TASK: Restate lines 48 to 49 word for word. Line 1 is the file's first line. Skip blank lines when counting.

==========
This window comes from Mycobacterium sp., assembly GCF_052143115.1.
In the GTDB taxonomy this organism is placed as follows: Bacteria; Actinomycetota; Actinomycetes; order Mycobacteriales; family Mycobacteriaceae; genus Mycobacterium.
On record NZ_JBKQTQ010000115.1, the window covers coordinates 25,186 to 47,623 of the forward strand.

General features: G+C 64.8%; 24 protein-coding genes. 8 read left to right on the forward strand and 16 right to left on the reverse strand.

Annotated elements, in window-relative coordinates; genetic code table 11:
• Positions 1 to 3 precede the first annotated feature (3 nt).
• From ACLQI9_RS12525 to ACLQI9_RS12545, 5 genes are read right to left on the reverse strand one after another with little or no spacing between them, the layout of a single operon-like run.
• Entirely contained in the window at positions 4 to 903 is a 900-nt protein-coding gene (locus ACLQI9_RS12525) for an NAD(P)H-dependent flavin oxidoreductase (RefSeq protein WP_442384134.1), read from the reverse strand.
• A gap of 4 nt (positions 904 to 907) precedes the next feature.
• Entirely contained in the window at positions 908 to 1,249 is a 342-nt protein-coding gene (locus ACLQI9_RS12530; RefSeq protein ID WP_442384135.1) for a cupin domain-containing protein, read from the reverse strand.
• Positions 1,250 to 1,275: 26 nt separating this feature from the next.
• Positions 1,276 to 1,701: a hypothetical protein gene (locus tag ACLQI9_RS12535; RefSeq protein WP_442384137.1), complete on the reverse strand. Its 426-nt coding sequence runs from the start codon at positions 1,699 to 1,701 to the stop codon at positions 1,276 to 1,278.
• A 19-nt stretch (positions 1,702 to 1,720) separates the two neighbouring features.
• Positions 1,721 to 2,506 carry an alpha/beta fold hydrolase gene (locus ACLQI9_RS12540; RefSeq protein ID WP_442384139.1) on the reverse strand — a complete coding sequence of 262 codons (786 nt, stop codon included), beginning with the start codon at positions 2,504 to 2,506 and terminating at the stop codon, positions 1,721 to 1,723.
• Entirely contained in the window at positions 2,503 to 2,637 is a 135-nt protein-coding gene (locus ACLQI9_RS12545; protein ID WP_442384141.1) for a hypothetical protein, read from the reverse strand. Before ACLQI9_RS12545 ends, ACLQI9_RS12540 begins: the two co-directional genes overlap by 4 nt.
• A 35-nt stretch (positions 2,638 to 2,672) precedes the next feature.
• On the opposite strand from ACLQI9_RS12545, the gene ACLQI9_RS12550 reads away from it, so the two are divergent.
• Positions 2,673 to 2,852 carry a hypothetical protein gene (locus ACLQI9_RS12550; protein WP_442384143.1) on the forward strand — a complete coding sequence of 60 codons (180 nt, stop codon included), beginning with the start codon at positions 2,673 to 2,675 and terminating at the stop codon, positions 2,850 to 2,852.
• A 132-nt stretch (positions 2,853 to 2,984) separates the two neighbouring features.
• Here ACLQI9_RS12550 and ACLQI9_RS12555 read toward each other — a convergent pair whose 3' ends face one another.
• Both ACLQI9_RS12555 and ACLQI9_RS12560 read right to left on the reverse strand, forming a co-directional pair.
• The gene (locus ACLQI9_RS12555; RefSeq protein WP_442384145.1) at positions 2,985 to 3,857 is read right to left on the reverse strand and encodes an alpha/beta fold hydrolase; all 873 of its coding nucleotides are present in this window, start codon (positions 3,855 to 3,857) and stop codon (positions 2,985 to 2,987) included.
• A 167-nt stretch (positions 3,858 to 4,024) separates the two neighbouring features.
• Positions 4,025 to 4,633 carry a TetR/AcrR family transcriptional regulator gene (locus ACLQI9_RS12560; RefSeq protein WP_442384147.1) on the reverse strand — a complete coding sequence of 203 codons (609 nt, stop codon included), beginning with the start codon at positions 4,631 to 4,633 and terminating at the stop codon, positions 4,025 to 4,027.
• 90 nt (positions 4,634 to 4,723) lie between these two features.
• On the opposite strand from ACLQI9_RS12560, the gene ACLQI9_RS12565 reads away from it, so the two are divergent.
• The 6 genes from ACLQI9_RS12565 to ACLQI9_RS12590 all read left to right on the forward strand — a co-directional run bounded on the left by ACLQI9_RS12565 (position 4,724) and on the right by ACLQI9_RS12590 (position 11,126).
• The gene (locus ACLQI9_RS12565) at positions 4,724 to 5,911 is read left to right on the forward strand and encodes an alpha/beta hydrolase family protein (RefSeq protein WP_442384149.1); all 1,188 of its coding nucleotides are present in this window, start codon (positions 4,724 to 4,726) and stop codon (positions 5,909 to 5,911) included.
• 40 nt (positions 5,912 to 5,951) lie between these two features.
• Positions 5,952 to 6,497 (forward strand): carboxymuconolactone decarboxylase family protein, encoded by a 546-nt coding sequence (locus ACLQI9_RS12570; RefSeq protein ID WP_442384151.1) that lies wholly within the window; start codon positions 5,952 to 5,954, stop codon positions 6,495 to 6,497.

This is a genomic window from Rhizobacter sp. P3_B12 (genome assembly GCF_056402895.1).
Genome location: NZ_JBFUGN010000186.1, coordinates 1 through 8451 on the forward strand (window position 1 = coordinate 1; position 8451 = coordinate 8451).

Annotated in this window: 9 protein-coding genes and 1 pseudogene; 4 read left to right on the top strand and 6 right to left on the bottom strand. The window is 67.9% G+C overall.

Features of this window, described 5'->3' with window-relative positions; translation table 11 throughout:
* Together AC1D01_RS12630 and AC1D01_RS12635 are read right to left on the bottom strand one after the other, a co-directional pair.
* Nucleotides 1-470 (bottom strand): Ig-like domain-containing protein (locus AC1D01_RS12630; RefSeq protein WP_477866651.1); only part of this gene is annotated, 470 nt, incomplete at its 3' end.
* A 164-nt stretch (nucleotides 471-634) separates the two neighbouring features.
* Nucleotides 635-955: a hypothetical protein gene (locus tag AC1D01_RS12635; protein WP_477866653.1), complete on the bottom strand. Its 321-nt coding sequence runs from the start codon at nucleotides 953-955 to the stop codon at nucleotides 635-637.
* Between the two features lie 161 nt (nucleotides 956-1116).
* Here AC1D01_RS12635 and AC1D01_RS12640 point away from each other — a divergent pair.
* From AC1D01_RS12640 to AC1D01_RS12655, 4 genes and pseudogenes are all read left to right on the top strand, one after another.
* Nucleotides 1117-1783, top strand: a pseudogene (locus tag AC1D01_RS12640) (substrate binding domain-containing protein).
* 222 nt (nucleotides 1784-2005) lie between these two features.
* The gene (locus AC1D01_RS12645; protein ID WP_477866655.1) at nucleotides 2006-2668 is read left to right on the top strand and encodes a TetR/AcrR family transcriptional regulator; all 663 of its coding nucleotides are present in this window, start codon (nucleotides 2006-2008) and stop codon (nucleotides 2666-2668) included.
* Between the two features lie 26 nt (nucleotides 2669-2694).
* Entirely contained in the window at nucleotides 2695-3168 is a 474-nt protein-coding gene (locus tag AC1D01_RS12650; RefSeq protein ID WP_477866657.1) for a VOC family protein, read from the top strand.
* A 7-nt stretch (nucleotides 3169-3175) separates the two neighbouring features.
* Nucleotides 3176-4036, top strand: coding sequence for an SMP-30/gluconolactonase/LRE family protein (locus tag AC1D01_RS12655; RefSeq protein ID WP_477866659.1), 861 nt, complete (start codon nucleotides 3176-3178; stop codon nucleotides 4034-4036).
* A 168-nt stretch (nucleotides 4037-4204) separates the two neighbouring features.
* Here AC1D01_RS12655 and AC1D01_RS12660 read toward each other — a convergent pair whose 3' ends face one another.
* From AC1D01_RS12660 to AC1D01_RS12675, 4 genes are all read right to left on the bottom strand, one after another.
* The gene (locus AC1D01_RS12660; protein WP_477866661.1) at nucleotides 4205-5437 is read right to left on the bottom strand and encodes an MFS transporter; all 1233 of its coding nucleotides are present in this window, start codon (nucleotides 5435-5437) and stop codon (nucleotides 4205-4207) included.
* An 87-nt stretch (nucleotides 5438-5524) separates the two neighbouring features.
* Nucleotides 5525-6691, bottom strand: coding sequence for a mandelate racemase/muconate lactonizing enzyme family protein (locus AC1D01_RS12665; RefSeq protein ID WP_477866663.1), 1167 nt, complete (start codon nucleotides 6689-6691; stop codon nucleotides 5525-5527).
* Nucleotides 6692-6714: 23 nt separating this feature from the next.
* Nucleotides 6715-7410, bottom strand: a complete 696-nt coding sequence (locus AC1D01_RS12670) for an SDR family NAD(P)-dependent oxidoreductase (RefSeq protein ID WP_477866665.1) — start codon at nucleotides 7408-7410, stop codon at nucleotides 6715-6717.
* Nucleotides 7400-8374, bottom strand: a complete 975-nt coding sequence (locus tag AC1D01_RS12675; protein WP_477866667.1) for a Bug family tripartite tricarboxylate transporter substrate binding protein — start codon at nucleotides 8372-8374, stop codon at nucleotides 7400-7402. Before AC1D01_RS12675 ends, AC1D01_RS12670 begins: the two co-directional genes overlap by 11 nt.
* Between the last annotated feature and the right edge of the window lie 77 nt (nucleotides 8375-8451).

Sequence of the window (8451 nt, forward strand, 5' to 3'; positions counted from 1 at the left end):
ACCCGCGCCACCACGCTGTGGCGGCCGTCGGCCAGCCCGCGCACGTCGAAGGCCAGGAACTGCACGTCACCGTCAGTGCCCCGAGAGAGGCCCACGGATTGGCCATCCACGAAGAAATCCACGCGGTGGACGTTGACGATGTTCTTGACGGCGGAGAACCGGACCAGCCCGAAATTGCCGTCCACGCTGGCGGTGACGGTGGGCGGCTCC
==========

* Nucleotides 3176-4036, top strand: coding sequence for an SMP-30/gluconolactonase/LRE family protein (locus tag AC1D01_RS12655; RefSeq protein ID WP_477866659.1), 861 nt, complete (start codon nucleotides 3176-3178; stop codon nucleotides 4034-4036).
* A 168-nt stretch (nucleotides 4037-4204) separates the two neighbouring features.